As the elderly population increases, chronic, age-associated diseases are challenging healthcare systems around the world. Nutrient limitation is well known to slow the aging process and improve health. Regrettably, practicing nutrient restriction to improve health is unachievable for most people. Alternatively, pharmacological strategies are being pursued including myriocin which increases lifespan in budding yeast. Myriocin impairs sphingolipid synthesis, resulting in lowered amino acid pools which promote entry into a quiescent, long-lived state. Here we present transcriptomic data during the first 6 hours of drug treatment that improves our mechanistic understanding of the cellular response to myriocin and reveals a new role for ubiquitin in longevity. Previously we found that the methionine transporter Mup1 traffics to the plasma membrane normally in myriocin-treated cells but is not active and undergoes endocytic clearance. We now show that UBI4, a gene encoding stressed-induced ubiquitin, is vital for myriocin-enhanced lifespan. Furthermore, we show that Mup1 fused to a deubiquitinase domain impairs myriocin-enhanced longevity. Broader effects of myriocin treatment on ubiquitination are indicated by our finding of a significant increase in K63-linked ubiquitin polymers following myriocin treatment. Although proteostasis is broadly accepted as a pillar of aging, our finding that ubiquitination of an amino acid transporter promotes longevity in myriocin-treated cells is novel. Addressing the role of ubiquitination/deubiquitination in longevity has the potential to reveal new strategies and targets for promoting healthy aging.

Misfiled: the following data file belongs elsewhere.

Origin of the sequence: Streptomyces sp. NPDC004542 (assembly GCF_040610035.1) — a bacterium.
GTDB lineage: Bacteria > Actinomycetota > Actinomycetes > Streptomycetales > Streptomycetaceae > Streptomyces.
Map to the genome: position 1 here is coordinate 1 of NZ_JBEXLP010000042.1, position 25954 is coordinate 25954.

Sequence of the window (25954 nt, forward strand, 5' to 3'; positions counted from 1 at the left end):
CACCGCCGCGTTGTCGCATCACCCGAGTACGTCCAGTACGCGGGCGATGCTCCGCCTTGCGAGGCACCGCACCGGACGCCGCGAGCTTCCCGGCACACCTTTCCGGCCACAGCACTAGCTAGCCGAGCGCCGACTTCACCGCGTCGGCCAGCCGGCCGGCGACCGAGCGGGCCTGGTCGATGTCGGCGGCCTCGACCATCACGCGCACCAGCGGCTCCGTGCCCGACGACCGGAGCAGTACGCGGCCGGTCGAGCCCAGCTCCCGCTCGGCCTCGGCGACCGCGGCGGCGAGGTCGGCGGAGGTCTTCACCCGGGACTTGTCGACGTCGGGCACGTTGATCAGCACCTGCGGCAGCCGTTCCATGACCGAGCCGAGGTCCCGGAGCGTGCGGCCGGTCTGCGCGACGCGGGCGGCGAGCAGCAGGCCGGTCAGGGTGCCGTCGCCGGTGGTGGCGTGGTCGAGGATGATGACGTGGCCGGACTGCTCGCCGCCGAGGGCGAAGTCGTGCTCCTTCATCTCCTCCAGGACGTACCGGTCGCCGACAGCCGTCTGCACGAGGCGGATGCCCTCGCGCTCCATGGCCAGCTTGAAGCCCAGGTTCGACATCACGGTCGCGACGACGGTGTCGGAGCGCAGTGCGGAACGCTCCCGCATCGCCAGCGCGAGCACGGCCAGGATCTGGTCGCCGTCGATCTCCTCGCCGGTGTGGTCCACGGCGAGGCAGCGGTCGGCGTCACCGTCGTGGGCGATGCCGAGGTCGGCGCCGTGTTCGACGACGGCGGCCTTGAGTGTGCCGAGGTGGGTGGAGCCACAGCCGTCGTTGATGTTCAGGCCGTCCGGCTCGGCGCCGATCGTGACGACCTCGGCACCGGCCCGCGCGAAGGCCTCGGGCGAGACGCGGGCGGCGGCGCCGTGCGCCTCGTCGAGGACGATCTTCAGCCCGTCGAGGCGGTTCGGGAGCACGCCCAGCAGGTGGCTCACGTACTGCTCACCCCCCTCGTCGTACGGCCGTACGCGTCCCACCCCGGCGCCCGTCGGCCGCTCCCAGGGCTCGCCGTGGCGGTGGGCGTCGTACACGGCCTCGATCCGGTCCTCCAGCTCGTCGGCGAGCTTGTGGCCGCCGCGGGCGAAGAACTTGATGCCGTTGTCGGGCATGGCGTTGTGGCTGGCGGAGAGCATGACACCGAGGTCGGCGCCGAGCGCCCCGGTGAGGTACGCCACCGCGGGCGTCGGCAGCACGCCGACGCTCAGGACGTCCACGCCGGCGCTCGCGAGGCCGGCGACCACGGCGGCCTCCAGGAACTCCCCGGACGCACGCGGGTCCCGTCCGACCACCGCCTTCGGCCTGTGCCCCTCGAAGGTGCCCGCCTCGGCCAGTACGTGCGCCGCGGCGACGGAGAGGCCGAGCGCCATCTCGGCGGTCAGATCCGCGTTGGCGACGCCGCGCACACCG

|Number of pages||20|
|State||Published - 2023|
Bibliographical noteFunding Information:
Research reported herein was supported by the National Institute on Aging of the National Institutes of Health under Award Number R56AG024377 (RCD) and the National Institute of General Medical Sciences of the National Institutes of Health under Award Number R35GM144112 (JAM). The content is solely the responsibility of the authors and does not necessarily represent the official views of the National Institutes of Health.
© 2023 Hepowit et al. This is an open access article distributed under the terms of the Creative Commons Attribution License (CC BY 3.0), which permits unrestricted use, distribution, and reproduction in any medium, provided the original author and source are credited.
- amino acid transport
ASJC Scopus subject areas
- Cell Biology